Wednesday, December 30, 2009

Fry Bread and Indigenous People Tacos

Yeah, the title is a poke at political correctness. Until the Indian Country News changes its name, I'm not going to bother insisting on being called a Native American or indigenous person or first person or whatever. Every once in awhile another committee comes along, pushing to change the names of local landmarks like Squaw Flat. Which I'm okay with, as long as they don't mess with Chief  Mountain:

But back to the subject at hand: Fry Bread and Indian Tacos. It has come to my attention that some of you have never had the pleasure of these culinary delights. So look and learn.

Fry Bread is a hunk of fried bread dough. Go figure, huh? Any bread dough will do, although for the purpose of Indian Tacos you may not want to use sweet dough. Yes, you non-baking types can even use frozen bread dough from the grocery store (I'm looking at you, CPosey). Let it thaw and rise first. Whack off a chunk of dough about the size of a tennis ball. Stretch it out to about an inch thick and poke your finger through the center to make a small hole. Then fry it in hot oil. (No, I don't know how hot. Somewhere between smoking and the dough just sitting in there like a big pale lump. Or you could be nitpicky and get out a cookbook and see how hot the oil is supposed to be to fry donuts.)

I also don't know exactly where Fry Bread came from, although I believe it is a variation on the traditional Indian bannack bread. A much improved version in my opinion, since in the old days Indians didn't have yeast or any other kind of leavening agents, so real bannack bread is has all the tenderness and flavor of baked wallpaper paste.

As for Indian Tacos, who knows, but the first indigenous type to put chili on a piece of fry bread and top it with lettuce and sour cream and cheese and tomatoes and olives and salsa deserves a place in the Indian Hall of Fame, if there is such a thing.

So plunk your fry bread on a plate. Top it with a generous serving of your favorite chili. Go wild with the toppings. Enjoy.

Then fry up one more piece of bread, because no meal of Indian Tacos is complete unless you finish it off with fry bread drenched in melted butter, then drizzled with syrup, spread with huckleberry jam, or sprinkled with cinnamon sugar. Or in our case, dunked in honey provided by the Bee Man, who sets up his hives alongside our alfalfa field every summer.

Hope you enjoy yours as much as I'm going to enjoy mine, as I sit here gazing out my window, across Indigenous Woman Flat at what had better remain Chief Mountain.


Anonymous said...

GOD! I'm starving.

We used to make "doughnuts" but taking canned biscuit dough, stretching it, poking a hole with a finger and deep frying it. then sprinkle powered sugar or a sugar glaze over them. YUM.

Can't even beging to imagine the calories. LOL

MitMoi said...

Fry bread and Navajo tacos were the BEST parts about Indian Rodeos and Pow-wows. Not so much of that out here in the land of the pilgrim.

Leona said...

I love fry bread :D One of the best things I've learned about since marrying my husband!

My daughter used to be treasurer of the Indian club (we are so unpolitically correct in our home of many colors LOL I have a half black half mexican brother, I married an Indian, was adopted into an Irish family and I'm mostly german from my natural family and My ex was a "mutt" so my kids are an interesting mix. That's what the school called it - The Indian Club - and she learned lots of things and made some lifelong friends.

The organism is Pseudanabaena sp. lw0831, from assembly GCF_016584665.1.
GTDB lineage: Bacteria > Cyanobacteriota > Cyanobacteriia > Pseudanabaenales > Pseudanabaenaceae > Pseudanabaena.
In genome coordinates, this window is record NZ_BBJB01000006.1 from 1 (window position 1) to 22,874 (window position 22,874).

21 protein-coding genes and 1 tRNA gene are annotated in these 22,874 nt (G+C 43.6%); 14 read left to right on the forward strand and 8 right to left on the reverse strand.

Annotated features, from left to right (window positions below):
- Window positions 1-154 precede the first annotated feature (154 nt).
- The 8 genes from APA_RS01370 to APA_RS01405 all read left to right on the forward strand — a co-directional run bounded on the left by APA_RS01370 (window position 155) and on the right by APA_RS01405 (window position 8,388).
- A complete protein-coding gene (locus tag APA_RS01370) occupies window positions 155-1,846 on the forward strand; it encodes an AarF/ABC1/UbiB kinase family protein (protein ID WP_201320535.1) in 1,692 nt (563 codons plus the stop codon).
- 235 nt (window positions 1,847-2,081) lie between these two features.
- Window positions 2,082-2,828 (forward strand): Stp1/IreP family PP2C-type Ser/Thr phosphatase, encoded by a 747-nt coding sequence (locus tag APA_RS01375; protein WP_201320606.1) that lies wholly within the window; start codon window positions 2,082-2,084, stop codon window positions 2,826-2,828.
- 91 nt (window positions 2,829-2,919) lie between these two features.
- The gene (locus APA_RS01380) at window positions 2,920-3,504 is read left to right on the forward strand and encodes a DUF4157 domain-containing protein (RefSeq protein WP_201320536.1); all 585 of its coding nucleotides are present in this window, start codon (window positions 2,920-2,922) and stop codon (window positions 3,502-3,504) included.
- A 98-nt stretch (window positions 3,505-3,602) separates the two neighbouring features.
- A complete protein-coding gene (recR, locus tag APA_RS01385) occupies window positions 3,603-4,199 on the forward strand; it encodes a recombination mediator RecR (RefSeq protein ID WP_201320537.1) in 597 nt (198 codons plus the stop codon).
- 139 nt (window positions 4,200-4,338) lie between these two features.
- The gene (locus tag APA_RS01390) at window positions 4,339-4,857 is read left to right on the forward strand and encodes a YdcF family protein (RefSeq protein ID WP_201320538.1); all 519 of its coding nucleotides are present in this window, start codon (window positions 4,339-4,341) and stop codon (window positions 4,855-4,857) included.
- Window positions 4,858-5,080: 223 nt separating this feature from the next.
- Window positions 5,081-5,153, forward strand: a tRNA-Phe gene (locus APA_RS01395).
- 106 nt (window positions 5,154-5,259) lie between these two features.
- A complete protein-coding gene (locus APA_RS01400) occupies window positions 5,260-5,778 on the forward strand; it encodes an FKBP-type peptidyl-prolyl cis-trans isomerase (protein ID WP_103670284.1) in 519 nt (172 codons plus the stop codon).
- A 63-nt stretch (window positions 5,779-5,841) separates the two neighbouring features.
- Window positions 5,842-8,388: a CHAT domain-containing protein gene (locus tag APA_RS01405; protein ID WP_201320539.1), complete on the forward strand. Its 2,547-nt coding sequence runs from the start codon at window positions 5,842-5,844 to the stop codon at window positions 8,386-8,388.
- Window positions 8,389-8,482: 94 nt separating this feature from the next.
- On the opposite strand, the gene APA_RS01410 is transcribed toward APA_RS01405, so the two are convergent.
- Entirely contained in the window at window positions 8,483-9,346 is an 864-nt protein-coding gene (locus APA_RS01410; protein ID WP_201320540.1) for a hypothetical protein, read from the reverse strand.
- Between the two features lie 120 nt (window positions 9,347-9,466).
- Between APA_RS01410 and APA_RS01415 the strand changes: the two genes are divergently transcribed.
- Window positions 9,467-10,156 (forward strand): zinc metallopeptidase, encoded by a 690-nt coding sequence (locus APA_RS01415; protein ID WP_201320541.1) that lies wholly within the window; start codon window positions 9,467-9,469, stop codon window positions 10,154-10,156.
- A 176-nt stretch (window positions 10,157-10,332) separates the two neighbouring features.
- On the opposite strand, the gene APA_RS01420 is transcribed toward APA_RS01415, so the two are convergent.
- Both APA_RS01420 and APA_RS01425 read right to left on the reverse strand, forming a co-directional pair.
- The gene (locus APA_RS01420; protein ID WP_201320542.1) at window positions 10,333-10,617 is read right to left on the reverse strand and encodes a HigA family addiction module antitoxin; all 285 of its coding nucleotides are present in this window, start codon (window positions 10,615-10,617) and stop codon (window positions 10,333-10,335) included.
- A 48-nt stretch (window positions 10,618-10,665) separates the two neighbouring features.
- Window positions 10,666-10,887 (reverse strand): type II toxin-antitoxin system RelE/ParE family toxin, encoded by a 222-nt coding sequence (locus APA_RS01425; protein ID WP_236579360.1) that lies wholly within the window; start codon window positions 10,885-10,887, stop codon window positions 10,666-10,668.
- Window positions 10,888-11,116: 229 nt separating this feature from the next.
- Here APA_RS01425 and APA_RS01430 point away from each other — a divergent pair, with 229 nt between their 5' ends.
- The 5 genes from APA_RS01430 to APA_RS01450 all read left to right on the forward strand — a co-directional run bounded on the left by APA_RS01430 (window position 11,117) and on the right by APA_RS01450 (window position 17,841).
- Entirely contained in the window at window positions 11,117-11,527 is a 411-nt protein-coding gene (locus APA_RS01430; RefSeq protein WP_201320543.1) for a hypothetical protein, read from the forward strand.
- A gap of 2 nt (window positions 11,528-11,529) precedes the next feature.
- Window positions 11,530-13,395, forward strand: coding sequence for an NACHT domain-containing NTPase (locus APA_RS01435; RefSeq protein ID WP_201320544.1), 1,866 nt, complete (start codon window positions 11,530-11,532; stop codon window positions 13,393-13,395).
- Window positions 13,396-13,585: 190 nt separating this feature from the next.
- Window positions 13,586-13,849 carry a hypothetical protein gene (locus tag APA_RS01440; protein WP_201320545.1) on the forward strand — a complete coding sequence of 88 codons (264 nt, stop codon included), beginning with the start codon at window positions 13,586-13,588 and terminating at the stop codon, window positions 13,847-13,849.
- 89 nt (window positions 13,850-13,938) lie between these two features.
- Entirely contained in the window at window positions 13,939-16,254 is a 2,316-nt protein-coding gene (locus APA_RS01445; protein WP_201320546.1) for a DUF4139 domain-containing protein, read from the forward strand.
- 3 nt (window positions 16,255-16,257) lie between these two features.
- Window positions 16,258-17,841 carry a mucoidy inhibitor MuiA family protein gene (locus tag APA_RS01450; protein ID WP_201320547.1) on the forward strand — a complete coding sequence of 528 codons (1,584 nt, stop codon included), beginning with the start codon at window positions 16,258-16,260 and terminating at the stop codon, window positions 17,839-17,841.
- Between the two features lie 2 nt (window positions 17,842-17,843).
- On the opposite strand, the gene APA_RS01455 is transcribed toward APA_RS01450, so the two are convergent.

Hardygirl said...

Holy cow!! This looks great and I'm SICK of turkey leftovers!!


Susan at Stony River said...

Boy, have you brought back memories -- my mother used to make the most wonderful fry bread! It was wonderful even left over and gone cold, but we almost never had left overs; it was too good. My father liked a fried egg and salt on his; I liked syrup and powdered sugar. Oh yum.

Anonymous said...

I have been "lurking" but you are so funny I just have to "come out". Found you thru Carol at rimrockenglishsheperds. I returned home to the Wind River Reservation area in WY (no INDIAN blood in me though my grandparents homesteaded here almost 100 yrs. ago) and lived in Rapid City for 13 yrs. before that - enjoy your SD references. Where I worked in RC Fry bread and Indian tacos were served to the kids for lunch - and also at the local pow-wows...way good. Thanks for the laughs...Marcia in WY

Grégoire said...

do you call that mountain old chief or big chief or just chief, on your side of the border?

a great many of my people are from cardston, which is not in montana, but i grew up seeing it from there.

~The South Dakota Cowgirl~ said...

I call that bread, Devil Bread. And I've got Zach's mom, aka Granny, calling it that too. I love it. Indian Tacos are the bomb!

Kari Lynn Dell said...

Marcia: Thanks so much, it's good to know that someone besides me thinks I'm funny. I've been down in the Wind River country once or twice. Not hard to figure out how it got its name!

Gregoire: We just call it Chief Mountain. Amazing how different it looks from different angles, isn't it? So much broader from Cardston, and nothing but a slender spike when you see it from Browning. We're just west of Del Bonita, and of course we think our view is the best ;).

Sandra Cormier said...

I often made frying pan bannock for my kids when we were out of bread or needed a quick pizza base, but I never thought of deep frying them! Great idea!

Kari Lynn Dell said...


Just wait. It's heaven. Also awesome with butter and cinnamon sugar.